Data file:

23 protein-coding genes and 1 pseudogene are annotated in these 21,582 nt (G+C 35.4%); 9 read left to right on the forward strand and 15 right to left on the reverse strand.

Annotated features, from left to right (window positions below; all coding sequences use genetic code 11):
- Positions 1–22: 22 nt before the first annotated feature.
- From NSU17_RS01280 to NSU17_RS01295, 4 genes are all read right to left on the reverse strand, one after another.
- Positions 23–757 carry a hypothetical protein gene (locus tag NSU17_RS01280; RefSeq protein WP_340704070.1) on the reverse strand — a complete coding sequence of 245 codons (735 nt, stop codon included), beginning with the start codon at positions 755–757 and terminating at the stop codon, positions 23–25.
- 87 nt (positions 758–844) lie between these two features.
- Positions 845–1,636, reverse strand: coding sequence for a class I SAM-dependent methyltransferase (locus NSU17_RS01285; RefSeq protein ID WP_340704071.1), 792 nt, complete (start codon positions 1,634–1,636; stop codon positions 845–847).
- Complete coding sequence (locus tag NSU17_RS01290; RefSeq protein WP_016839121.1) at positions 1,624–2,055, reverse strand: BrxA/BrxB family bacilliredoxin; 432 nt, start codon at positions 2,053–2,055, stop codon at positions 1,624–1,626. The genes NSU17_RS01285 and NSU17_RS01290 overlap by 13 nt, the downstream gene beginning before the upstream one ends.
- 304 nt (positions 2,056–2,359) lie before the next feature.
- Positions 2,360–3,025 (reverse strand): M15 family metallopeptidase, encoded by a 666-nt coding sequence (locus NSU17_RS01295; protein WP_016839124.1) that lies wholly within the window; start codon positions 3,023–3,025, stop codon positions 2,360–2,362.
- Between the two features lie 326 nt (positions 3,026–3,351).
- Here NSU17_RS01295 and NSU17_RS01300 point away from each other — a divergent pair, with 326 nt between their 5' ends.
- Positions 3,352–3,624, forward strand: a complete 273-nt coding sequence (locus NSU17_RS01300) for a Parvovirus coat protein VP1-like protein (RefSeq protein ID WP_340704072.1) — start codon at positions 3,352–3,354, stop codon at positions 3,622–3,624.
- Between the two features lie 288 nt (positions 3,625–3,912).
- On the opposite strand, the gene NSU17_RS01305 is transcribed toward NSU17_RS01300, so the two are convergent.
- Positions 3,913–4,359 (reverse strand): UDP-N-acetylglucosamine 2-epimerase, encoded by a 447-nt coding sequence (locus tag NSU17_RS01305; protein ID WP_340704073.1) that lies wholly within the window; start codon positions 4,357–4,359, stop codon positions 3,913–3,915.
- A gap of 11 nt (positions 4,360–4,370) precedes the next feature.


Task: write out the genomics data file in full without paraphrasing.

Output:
23 protein-coding genes and 1 pseudogene are annotated in these 21,582 nt (G+C 35.4%); 9 read left to right on the forward strand and 15 right to left on the reverse strand.

Annotated features, from left to right (window positions below; all coding sequences use genetic code 11):
- Positions 1–22: 22 nt before the first annotated feature.
- From NSU17_RS01280 to NSU17_RS01295, 4 genes are all read right to left on the reverse strand, one after another.
- Positions 23–757 carry a hypothetical protein gene (locus tag NSU17_RS01280; RefSeq protein WP_340704070.1) on the reverse strand — a complete coding sequence of 245 codons (735 nt, stop codon included), beginning with the start codon at positions 755–757 and terminating at the stop codon, positions 23–25.
- 87 nt (positions 758–844) lie between these two features.
- Positions 845–1,636, reverse strand: coding sequence for a class I SAM-dependent methyltransferase (locus NSU17_RS01285; RefSeq protein ID WP_340704071.1), 792 nt, complete (start codon positions 1,634–1,636; stop codon positions 845–847).
- Complete coding sequence (locus tag NSU17_RS01290; RefSeq protein WP_016839121.1) at positions 1,624–2,055, reverse strand: BrxA/BrxB family bacilliredoxin; 432 nt, start codon at positions 2,053–2,055, stop codon at positions 1,624–1,626. The genes NSU17_RS01285 and NSU17_RS01290 overlap by 13 nt, the downstream gene beginning before the upstream one ends.
- 304 nt (positions 2,056–2,359) lie before the next feature.
- Positions 2,360–3,025 (reverse strand): M15 family metallopeptidase, encoded by a 666-nt coding sequence (locus NSU17_RS01295; protein WP_016839124.1) that lies wholly within the window; start codon positions 3,023–3,025, stop codon positions 2,360–2,362.
- Between the two features lie 326 nt (positions 3,026–3,351).
- Here NSU17_RS01295 and NSU17_RS01300 point away from each other — a divergent pair, with 326 nt between their 5' ends.
- Positions 3,352–3,624, forward strand: a complete 273-nt coding sequence (locus NSU17_RS01300) for a Parvovirus coat protein VP1-like protein (RefSeq protein ID WP_340704072.1) — start codon at positions 3,352–3,354, stop codon at positions 3,622–3,624.
- Between the two features lie 288 nt (positions 3,625–3,912).
- On the opposite strand, the gene NSU17_RS01305 is transcribed toward NSU17_RS01300, so the two are convergent.
- Positions 3,913–4,359 (reverse strand): UDP-N-acetylglucosamine 2-epimerase, encoded by a 447-nt coding sequence (locus tag NSU17_RS01305; protein ID WP_340704073.1) that lies wholly within the window; start codon positions 4,357–4,359, stop codon positions 3,913–3,915.
- A gap of 11 nt (positions 4,360–4,370) precedes the next feature.